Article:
Many people claims that the mind map is a vastly superior note taking method because it does not
lead to a "semi-hypnotic trance" state induced by other note forms. Buzan also argues that the mind map uses the full range of left and right human cortical skills, balances the brain, taps into the alleged "99% of your unused mental potential", as well as intuition (which he calls "superlogic"). However, scholarly research suggests that such claims may actually be marketing hype based on the 10% of brain myth and exaggeration of the importance of lateralization of brain function. Critics argue that hemispheric specialization theory has been identified as pseudoscientific when applied to mind mapping.
Farrand, Hussain, and Hennessy (2002) found that spider diagrams (similar to concept maps) had a limited but significant impact on memory recall in undergraduate students (a 10% increase over baseline for a 600-word text only) as compared to preferred study methods (a 6% increase over baseline). This improvement was only robust after a week for those in the diagram group and there was a significant decrease in motivation compared to the subjects' preferred methods of note taking. Farrand et al. suggested that learners preferred to use other methods because using a mind map was an unfamiliar technique, and its status as a "memory enhancing" technique engendered reluctance to apply it. Nevertheless the conclusion of the study was "Mind maps provide an effective study technique when applied to written material. However before mind maps are generally adopted as a study technique, consideration has to be given towards ways of improving motivation amongst users."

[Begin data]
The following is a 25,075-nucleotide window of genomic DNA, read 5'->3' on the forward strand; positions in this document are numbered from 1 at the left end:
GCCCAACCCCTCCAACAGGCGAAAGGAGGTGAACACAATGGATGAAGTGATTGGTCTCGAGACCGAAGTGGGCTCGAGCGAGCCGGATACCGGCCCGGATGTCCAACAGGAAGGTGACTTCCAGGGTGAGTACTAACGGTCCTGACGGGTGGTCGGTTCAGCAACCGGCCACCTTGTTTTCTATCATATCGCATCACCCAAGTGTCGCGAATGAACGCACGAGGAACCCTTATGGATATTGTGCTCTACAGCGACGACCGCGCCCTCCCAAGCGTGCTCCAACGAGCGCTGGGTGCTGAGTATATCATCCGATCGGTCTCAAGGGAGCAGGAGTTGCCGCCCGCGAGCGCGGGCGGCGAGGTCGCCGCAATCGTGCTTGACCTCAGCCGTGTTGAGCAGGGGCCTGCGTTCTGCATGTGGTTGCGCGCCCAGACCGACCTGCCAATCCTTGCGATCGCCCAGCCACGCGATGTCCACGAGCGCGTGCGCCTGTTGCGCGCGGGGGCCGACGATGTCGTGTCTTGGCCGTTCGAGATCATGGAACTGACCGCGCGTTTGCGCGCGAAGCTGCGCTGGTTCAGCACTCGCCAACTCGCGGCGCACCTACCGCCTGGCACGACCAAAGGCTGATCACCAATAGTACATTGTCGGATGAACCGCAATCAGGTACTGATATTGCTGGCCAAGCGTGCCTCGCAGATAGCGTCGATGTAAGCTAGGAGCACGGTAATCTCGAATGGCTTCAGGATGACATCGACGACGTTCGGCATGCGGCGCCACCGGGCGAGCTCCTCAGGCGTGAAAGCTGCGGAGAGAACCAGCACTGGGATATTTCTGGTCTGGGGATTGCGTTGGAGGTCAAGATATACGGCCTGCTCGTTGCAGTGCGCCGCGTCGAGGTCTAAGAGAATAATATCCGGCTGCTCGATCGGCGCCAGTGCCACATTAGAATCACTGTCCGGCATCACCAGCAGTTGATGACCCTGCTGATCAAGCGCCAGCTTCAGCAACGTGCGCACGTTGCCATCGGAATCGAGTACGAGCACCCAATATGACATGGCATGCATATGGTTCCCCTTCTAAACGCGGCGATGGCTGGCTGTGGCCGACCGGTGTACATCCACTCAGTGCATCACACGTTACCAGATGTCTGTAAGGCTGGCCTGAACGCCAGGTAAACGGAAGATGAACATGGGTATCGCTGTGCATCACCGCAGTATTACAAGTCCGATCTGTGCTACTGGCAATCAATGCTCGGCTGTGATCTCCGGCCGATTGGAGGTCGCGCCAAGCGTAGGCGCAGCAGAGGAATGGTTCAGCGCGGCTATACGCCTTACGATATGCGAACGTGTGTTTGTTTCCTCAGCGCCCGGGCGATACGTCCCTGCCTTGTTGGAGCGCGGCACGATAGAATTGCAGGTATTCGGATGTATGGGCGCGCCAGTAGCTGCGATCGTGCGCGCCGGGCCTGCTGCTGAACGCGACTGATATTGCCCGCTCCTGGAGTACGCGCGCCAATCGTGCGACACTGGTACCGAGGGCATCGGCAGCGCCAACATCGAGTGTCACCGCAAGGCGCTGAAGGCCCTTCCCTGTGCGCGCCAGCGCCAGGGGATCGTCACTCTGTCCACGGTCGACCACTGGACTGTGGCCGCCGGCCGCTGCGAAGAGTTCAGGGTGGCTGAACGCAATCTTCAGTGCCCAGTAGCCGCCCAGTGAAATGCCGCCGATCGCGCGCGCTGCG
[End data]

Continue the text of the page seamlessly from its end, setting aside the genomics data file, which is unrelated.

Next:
Pressley, VanEtten, Yokoi, Freebern, and VanMeter (1998) found that learners tended to learn far better by focusing on the content of learning material rather than worrying over any one particular form of note taking.